The British association of travel agencies' latest fraud report has done the rounds in the UK mainstream and trade media, and as usual, the evil internet is to blame for a 425% increase in reported travel-related fraud cases.
The study was produced by the City of London Police’s National Fraud Intelligence Bureau. Get Safe Online, a "public/private sector partnership supported by HM Government" is also involved.
The 425% increase equates in cash terms to £11.5 million of travel-related fraud identified during 2015, a huge leap on 2014's £2.5m, although the release admits "part of the increase is likely to be due to the crime previously going unreported."
"Fraud" is an issue for anyone working in the travel industry - or indeed any commercial enterprise in any vertical in any market. And on a human level, the financial and emotional costs to victims is immense - the study looked at nearly 5,000 claims with the average financial loss coming at close to £3,000.
However, the specific culpability of travel firms is inferred rather than proven although that hasn't stopped sensationalist and scaremongering headlines such as "online fraud increases by 425%" and "holidaymakers conned..." and "online holiday scam..."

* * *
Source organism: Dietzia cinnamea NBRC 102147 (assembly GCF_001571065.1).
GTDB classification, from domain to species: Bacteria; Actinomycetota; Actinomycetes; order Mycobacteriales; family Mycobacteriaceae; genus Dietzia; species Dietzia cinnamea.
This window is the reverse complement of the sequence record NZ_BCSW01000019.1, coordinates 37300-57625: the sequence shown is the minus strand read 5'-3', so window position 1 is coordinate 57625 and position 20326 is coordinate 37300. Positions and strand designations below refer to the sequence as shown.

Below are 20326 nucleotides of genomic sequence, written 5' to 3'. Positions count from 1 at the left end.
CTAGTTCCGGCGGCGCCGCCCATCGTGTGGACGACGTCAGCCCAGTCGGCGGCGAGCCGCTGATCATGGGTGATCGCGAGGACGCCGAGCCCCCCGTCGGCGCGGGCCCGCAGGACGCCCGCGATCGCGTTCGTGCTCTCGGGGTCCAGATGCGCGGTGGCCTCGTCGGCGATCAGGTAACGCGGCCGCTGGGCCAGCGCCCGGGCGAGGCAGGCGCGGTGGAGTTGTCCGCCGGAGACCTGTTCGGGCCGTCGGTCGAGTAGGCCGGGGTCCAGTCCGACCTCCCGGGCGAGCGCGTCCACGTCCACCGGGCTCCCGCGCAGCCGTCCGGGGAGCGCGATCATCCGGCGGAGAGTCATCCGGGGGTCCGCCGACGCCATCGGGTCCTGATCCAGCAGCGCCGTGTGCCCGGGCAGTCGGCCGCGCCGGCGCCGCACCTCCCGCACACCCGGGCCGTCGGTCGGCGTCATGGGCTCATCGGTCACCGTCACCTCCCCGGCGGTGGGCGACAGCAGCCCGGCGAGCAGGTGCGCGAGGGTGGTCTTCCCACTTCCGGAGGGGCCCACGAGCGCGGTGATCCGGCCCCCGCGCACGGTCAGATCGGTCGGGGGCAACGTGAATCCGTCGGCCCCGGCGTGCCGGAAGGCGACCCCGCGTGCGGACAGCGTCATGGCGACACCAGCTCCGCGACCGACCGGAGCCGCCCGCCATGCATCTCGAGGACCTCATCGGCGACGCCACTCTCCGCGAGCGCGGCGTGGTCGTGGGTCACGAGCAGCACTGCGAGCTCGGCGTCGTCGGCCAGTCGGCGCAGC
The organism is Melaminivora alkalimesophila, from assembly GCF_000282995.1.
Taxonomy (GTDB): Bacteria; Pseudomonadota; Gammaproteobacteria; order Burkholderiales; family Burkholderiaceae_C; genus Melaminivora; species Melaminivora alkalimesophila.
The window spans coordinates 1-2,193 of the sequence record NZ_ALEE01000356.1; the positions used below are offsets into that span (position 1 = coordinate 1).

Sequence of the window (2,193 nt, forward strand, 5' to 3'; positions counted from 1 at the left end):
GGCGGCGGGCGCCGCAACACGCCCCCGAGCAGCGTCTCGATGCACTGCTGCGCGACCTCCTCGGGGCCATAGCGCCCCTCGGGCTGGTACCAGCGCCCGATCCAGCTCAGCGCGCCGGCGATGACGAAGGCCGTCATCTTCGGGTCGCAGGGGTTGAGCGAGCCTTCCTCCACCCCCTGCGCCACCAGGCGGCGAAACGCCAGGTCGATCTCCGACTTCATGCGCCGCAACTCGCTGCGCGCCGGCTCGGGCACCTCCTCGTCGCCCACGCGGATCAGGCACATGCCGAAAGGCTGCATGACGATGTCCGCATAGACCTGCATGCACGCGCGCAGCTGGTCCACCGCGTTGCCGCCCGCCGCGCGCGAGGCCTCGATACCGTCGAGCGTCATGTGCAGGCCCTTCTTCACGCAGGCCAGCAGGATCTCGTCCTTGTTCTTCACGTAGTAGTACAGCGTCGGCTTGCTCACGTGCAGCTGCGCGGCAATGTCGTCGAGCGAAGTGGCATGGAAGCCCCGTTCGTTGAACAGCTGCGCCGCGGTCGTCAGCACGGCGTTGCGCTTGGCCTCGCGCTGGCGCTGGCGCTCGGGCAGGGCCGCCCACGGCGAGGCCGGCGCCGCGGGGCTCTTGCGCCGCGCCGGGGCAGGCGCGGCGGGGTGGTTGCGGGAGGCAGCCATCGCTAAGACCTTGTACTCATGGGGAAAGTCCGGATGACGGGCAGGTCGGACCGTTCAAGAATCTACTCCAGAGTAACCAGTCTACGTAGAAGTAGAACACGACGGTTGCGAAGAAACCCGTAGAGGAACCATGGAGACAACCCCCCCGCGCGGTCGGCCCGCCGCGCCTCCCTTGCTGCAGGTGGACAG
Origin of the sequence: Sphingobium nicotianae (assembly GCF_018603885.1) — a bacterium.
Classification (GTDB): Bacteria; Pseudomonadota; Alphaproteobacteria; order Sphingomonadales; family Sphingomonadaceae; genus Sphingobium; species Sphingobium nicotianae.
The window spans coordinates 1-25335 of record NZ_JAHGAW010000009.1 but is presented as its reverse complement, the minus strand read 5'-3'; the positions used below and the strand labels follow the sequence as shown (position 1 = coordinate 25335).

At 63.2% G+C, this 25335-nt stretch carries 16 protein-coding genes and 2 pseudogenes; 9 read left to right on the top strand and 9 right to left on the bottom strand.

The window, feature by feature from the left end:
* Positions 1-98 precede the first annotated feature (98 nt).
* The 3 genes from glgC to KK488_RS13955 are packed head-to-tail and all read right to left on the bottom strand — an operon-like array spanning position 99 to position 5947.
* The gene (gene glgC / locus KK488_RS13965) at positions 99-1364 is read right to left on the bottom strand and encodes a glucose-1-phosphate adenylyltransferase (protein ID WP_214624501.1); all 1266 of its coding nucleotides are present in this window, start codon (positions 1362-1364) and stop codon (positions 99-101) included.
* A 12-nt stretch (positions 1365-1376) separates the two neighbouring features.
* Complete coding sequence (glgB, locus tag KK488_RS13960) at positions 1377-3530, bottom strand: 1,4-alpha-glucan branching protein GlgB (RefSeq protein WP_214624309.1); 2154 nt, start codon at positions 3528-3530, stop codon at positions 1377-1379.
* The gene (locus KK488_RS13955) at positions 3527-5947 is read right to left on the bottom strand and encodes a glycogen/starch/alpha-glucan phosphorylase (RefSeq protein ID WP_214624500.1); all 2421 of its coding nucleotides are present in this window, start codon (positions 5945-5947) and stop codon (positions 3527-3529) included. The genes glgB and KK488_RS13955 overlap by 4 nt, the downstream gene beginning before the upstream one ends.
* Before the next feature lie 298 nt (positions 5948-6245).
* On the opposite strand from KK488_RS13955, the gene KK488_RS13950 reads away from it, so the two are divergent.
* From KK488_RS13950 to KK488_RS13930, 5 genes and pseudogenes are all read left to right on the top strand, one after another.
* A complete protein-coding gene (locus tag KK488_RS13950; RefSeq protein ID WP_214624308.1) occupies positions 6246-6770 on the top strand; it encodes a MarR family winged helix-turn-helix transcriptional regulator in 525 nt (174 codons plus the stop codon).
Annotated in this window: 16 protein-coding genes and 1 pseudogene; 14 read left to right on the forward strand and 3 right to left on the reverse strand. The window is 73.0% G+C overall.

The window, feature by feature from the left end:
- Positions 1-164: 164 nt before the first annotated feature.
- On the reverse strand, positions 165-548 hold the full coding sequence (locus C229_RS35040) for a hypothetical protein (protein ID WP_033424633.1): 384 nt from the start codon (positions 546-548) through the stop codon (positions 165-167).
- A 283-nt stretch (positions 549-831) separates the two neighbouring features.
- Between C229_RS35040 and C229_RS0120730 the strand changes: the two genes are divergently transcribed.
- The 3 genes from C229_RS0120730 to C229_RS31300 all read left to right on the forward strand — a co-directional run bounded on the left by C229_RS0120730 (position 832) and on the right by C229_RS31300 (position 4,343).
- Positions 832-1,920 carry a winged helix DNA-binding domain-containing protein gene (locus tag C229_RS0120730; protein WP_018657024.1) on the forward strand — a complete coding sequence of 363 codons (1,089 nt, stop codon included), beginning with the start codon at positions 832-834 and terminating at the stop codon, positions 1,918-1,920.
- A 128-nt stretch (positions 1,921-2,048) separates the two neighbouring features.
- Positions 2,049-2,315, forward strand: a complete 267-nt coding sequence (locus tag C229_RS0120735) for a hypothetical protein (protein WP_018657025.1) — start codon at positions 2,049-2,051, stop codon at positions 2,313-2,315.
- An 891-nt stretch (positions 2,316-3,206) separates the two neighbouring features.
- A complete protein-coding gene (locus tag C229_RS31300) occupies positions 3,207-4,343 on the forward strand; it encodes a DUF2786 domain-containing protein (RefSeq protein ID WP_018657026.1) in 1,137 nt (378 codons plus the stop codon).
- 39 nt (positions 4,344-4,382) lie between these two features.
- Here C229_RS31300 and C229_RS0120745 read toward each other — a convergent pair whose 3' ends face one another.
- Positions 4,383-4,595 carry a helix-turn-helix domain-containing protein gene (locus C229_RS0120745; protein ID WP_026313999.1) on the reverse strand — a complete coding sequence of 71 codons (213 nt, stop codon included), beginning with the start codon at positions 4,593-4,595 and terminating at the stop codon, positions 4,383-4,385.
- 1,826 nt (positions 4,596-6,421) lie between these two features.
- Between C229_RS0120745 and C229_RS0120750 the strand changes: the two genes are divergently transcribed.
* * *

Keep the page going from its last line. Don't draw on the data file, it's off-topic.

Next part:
The issues around fraud identified in the release are not specific to travel - cloned web sites, phishing emails and people selling stuff which doesn't exist - are part of the online landscape.
One specific line in the release illustrates the confused narrative around fraud.
"There has also been a large increase in the number of owner accounts being hacked into on popular sharing accommodation websites."
Which reads as if "popular sharing accommodation websites" are easy to get into for hackers (who one might argue are not the same thing as fraudsters).
But the actual nature of the fraud, when ABTA was asked to clarify, is more complicated.
"We know that generally the fraud occurs either through a fake advert being placed on the genuine site, with victims then being directed outside of the normal procedure, either by saying that a payment has not been received or an email cannot be opened. The victim will then be signposted to an alternative payment webpage or contact method."
"The creation of a copycat website being made to look like the original" is also an option for fraudsters.
Clearly there is an issue about "popular sharing accommodation websites" allowing people to list properties which do not exist, but for the fraud to happen the transaction needs to take place independently between two individuals rather than via the website.
There have been a lot of high profile cases where established travel firms have been compromised and are fair game for intense scrutiny and criticism. But the impression from the headlines that the online travel industry as a whole is the wild west and that dotcoms are selling your credit cards details to the Russian mafia is way off the mark.
Related reading from Tnooz:Thomson keeps “data breach” details to itself (Aug 2015)
Three luxury hotels are victims of spectacular hackings, says security firm (June 2015)
NB Image by Shutterstock